The Red-breasted Parakeets (Psittacula alexandri), one of the most abundant species of parrots in Singapore, love to dominate the scene with their strident shrieks. Juveniles (below) can also be spotted around the area, attesting to their breeding success.

In a tree dominated by Red-breasted Parakeets, little would we have expected to see a Long-tailed Parakeet (Psittacula longicauda) fraternising with his enemies. He was probably trying to blend in, but that was a little difficult for someone looking so red in the face.

Not a local bird, the Brown Shrike (Lanius cristatus) can be spotted here during the winter months when he flies all the way from the far north to spend his winter holidays in sunny Singapore.

It is always gratifying to see the Javan Myna (Acridotheres javanicus) feeding where he belongs – not in our hawker centres but in the forests.

From one of the many educational boards scattered around the park, we learnt that the snags (standing dead trees or branches) that we see all around us actually play an important role in supporting the biodiversity, as they function as perches for the birds to look for food or predators, or to build their nests in the tree cavities, or for aquatic animals to lay their eggs on, or to support decomposers such as insects and fungi.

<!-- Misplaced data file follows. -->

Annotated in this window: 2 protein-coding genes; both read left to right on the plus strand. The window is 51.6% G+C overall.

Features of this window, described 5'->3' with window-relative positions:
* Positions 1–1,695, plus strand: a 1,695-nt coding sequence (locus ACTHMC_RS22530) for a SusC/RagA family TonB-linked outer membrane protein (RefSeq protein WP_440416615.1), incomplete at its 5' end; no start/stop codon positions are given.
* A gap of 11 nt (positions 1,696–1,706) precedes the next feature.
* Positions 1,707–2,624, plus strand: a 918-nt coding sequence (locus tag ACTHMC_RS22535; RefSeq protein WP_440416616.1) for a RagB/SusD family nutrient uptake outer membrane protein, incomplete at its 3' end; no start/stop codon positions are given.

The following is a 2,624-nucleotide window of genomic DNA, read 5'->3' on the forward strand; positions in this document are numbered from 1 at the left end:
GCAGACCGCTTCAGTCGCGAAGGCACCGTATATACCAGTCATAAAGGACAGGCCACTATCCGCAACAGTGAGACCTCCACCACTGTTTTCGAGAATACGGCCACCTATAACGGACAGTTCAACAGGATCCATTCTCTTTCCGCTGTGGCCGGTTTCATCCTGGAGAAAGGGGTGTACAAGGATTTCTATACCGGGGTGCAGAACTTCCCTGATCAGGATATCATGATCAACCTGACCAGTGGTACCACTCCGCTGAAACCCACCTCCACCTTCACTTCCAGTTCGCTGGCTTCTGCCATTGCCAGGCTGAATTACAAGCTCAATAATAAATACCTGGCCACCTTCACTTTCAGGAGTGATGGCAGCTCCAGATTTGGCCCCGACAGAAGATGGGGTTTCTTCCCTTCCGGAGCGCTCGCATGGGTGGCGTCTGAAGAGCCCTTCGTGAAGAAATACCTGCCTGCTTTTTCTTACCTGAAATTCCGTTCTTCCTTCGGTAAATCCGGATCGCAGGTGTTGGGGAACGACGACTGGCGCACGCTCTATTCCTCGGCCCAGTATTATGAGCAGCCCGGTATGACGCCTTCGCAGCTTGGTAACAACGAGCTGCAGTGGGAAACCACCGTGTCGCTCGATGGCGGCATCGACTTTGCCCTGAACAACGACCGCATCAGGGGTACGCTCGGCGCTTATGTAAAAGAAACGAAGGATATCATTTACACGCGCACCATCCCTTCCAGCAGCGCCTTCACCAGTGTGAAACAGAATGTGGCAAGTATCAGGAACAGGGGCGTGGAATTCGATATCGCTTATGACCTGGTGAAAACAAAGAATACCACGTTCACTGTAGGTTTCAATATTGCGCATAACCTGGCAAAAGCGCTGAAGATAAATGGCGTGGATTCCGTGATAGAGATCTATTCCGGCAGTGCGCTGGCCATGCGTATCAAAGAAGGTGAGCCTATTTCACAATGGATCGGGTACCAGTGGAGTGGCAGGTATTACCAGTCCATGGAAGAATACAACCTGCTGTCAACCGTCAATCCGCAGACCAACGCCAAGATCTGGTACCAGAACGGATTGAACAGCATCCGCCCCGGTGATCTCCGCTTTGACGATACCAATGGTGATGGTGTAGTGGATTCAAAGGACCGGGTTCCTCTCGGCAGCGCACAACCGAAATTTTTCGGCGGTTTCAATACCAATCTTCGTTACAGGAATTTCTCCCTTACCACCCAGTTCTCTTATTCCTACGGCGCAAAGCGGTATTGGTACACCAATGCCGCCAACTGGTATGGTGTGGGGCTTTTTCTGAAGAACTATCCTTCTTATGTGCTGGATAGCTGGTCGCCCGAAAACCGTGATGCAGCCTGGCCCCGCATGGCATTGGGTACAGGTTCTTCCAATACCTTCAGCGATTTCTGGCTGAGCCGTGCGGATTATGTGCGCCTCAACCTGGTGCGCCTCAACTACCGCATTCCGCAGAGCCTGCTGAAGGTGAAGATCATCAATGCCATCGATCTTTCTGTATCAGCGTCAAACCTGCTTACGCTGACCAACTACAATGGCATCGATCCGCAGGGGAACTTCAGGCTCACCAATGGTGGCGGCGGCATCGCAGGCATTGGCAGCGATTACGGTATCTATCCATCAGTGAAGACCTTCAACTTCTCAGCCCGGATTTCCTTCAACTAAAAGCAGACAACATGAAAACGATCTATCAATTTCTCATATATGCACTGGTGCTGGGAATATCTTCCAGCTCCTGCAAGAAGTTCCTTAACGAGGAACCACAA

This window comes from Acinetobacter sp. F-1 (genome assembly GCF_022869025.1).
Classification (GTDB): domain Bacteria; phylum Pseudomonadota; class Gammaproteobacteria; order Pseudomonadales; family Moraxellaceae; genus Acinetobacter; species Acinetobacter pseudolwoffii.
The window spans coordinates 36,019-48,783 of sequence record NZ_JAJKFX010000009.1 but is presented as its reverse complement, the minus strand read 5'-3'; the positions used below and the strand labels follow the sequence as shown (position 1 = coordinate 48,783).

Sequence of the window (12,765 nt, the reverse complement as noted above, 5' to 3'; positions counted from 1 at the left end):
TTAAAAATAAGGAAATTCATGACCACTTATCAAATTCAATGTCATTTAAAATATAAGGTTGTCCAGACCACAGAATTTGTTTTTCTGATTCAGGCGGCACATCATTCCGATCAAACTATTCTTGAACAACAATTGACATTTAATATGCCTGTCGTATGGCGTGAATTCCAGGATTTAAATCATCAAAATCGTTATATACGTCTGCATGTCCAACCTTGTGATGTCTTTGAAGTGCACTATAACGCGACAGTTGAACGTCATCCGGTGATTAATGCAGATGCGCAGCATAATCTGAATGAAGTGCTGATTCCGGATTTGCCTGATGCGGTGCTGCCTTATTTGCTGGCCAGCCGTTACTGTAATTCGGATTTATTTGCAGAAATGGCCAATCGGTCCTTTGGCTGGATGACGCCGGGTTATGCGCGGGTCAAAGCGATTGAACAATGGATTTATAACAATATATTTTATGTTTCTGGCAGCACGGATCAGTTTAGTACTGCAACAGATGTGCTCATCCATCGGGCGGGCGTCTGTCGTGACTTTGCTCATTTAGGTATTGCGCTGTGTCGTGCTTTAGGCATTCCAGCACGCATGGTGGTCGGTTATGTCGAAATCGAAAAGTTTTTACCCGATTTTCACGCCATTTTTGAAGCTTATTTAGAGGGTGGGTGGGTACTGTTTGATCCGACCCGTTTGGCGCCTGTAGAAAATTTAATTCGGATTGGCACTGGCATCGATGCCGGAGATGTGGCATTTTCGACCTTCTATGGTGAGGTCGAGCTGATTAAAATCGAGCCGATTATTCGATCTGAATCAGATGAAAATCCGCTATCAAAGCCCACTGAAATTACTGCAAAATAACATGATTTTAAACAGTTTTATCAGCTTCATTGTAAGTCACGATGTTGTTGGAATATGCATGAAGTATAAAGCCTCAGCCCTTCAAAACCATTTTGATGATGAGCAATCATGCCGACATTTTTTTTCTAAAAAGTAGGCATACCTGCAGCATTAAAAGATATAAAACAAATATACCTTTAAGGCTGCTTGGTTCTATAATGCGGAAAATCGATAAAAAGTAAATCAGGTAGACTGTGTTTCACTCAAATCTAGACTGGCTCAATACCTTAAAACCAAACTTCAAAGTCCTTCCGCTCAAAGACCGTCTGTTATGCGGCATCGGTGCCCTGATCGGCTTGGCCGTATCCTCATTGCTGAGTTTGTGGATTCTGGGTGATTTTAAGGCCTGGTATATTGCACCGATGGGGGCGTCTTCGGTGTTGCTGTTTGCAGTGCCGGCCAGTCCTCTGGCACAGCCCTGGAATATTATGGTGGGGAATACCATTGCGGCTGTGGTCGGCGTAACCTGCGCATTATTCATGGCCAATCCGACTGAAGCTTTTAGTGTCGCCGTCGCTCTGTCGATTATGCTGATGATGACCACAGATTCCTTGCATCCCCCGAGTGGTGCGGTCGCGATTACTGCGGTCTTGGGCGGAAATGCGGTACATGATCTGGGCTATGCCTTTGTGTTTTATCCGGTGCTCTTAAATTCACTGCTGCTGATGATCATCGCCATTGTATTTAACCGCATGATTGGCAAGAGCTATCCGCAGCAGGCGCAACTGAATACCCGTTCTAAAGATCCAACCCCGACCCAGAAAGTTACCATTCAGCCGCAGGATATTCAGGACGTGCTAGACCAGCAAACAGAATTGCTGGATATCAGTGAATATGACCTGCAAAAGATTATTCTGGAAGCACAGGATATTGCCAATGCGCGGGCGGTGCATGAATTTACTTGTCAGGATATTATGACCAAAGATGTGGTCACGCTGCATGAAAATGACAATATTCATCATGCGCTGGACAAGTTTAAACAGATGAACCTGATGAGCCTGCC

For us, these snags simply serve as incredibly helpful props to snag a few good shots of the birds that love to perch on these protrusions.

Even the Changeable Lizard (Calotes versicolor) cannot resist snagging a spot on one of these convenient perches for a mid-morning siesta.

Boasting of seven freshwater ponds, Tampines Eco Green has a healthy collection of water fauna such as fish, turtles, frogs, and dragonflies, as well as aquatic plants that provide food for these aquatic animals.

The White-breasted Waterhen (Amaurornis phoenicurus) particularly loves to congregate at the pond for their picnic parties.

At that very same pond, we had the horror one morning of watching the Grey Heron (Ardea cinerea) devour his prey!

First, he’d spear through the head of his prey, causing a mortal wound.

Next, he’d proceed to play with his food, tossing it here and flinging it there.

More or less satisfied that the fish has lost all will to fight and given up its life, he’d position it in his mouth just so.

And then take a final gulp.

How did it end for the fish? Watch it here.

Although proudly proclaiming to be the ideal location to observe the Baya Weavers (Ploceus philippinus) up close, we unfortunately did not see any of these attractive birds. We vow to keep coming back to this birding wonderland till we find these beautiful hidden treasures!

The park can be accessed from one of several entrances along Tampines Avenue 12 or the park connector running along Tampines River.

There is, unfortunately, no carpark at the park, but parking can be easily found among the many HDB blocks. By public transport, the park is a pleasant 20-minutes walk from Tampines MRT station via Sun Plaza Park.